Germany

Article 19, Paragraph 5 of the Basic Law declares: "The basic rights shall also apply to domestic artificial persons to the extent that the nature of such rights permits.

People's Republic of China

For a typical example of the concept of legal person in a civil law jurisdiction, under the General Principles of Civil Law of the People's Republic of China, "[j]uristic persons are organs which possess the capacity for civil rights and the capacity for civil activity, and in accordance with the law, independently enjoy civil rights and undertake civil obligations. Note however that the term civil right means something altogether different in civil law jurisdictions than in common law jurisdictions.

Controversies about "corporate personhood" in the U.S.A.

Since the mid-1800s, 'corporate personhood' has become increasingly controversial, as courts have extended other rights to the corporation beyond those necessary to ensure their liability for debts. Other commentators argue that corporate personhood is not a fiction anymore—it simply means that for some legal purposes, "person" has now a wider meaning than it has in non-legal uses. Some groups and individuals (including the American Green Party) have objected to "corporate personhood."

In part as a matter of subsequent interpretations of the word "person" in the Fourteenth Amendment, U.S. courts have extended certain constitutional protections to corporations. Opponents of "corporate personhood" don't necessarily want to eliminate legal entities, but do want to limit these rights to those provided by state constitutions through constitutional amendment. Often, this is motivated by a desire to restrict the political speech and donations of corporations, interest groups, lobbyists, and political parties. Social commentator Thom Hartmann is among those that share this view. Because legal persons have limited "free speech" rights, legislation meant to eliminate campaign contributions by legal persons (notably, corporations and labor unions) has been repeatedly struck down by various courts.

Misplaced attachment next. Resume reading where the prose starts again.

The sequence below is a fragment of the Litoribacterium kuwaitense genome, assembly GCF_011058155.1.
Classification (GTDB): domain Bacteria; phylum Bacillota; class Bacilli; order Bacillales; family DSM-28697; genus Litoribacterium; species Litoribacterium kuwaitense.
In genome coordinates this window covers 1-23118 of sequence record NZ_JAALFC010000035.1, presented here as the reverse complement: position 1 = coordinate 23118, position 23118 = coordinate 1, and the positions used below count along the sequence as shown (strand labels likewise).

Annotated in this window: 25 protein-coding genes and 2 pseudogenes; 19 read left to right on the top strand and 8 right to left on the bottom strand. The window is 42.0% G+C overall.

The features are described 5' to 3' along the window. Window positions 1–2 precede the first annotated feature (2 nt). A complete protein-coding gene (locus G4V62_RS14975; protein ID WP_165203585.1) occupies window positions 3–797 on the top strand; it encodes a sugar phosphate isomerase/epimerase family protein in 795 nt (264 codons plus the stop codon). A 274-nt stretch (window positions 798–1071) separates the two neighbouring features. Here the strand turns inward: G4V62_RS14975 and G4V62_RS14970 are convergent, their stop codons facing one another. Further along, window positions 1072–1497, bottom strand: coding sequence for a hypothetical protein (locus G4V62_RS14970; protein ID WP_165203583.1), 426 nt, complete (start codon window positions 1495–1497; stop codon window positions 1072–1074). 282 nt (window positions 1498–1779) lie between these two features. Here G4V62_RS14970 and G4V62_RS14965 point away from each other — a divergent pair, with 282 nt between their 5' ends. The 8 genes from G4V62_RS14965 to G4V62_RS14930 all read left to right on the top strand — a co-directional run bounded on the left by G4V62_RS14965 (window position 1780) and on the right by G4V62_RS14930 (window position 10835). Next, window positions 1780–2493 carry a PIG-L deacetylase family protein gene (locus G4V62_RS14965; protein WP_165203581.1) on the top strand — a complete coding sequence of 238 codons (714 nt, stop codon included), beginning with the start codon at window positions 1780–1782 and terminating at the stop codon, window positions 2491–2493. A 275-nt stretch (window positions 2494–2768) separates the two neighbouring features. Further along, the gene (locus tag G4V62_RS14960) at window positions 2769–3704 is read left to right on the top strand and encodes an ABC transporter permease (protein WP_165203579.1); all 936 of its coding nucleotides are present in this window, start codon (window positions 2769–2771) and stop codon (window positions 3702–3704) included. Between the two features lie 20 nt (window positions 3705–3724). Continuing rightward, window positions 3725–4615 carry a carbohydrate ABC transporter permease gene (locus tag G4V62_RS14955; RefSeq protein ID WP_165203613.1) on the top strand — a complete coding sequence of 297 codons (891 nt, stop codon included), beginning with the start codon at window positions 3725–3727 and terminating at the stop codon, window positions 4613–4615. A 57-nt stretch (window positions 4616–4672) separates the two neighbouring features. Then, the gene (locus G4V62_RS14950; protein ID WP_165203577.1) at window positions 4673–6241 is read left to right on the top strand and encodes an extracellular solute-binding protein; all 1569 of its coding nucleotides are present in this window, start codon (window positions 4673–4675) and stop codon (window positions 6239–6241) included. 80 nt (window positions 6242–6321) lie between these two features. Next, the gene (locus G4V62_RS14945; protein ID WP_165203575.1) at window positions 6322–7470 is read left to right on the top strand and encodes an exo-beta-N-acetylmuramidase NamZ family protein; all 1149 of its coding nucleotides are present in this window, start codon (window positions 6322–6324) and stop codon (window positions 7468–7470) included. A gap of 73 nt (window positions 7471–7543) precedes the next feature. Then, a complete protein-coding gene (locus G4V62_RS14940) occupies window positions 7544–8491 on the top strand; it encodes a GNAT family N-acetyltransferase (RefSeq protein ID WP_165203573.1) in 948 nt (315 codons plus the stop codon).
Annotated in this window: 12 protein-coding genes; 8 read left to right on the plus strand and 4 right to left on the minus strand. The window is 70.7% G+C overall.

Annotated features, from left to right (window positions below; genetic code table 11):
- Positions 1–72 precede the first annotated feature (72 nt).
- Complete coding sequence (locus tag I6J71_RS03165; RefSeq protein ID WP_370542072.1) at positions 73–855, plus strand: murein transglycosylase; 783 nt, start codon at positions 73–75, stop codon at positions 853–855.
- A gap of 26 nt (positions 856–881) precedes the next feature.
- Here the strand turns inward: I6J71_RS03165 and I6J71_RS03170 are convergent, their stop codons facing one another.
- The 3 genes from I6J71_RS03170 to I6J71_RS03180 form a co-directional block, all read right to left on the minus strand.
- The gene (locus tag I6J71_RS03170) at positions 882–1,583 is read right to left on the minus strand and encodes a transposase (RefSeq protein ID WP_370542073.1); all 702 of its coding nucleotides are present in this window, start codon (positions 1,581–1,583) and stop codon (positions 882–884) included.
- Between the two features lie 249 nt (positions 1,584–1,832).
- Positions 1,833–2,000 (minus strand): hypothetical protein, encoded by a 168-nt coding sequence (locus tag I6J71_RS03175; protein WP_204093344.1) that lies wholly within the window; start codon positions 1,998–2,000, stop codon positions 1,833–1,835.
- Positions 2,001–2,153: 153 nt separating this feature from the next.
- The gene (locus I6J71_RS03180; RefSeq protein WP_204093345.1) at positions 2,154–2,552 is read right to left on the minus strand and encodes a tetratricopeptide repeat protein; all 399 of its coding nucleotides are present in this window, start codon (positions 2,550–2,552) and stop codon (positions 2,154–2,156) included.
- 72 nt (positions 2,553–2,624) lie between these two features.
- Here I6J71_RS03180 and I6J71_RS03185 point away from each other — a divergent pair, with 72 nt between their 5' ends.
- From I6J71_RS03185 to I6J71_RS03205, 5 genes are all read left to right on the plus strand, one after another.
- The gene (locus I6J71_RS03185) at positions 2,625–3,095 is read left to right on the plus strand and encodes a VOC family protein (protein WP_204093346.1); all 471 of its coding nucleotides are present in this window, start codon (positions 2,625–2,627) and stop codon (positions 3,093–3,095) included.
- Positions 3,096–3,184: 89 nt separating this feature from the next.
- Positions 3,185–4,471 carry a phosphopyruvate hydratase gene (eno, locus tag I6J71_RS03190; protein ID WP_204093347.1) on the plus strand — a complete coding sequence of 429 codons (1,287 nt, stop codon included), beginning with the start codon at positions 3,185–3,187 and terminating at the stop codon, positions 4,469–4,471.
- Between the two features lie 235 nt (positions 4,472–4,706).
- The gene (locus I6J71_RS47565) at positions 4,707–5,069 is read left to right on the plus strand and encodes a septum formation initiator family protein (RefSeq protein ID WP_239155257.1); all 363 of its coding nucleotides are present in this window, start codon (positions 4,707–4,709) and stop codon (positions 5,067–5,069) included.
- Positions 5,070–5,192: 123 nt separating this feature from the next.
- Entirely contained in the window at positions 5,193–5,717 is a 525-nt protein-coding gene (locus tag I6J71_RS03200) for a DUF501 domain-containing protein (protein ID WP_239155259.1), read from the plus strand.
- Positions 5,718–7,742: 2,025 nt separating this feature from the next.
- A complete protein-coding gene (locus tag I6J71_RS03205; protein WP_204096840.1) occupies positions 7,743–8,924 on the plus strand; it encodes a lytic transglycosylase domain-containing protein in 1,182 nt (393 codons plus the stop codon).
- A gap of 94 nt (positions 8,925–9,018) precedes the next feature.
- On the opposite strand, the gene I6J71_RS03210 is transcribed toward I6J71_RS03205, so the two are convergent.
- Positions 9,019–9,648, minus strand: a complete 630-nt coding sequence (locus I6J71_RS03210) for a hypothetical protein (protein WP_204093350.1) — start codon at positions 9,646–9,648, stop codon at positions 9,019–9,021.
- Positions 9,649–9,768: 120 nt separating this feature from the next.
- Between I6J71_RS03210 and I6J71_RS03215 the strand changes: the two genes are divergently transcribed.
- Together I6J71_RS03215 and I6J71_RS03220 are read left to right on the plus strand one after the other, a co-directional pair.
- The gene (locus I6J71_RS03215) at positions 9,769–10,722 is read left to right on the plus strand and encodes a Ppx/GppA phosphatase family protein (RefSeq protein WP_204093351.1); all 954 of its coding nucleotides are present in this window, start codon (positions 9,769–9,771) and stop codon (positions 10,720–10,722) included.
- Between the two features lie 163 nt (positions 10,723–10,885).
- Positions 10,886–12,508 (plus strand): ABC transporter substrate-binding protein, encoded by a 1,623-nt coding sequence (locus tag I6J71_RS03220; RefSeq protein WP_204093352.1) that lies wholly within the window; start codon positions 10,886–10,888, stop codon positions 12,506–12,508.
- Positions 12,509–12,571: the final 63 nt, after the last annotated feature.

See also

Notes

References

  • Julius Binder, Das Problem der juristischen Persönlichkeit, (1907)
  • P. W. Duff, Personality in Roman Private Law, (1938)
  • C. A. Cooke, Corporation, Trust and Company: A Legal History, (1950)
  • Simeon Guterman, The Principle of the Personality of Law in the Germanic Kingdoms of Western Europe from the Fifth to the Eleventh Century (1990)
  • Frederick Hallis, Corporate Personality: A Study in Jurisprudence (1930)
  • Raymond Saleilles, De La Personalité Juridique: Histoire et Théories, (1922)
  • Alan Watson, The Law of Persons in the Later Roman Republic. (1967)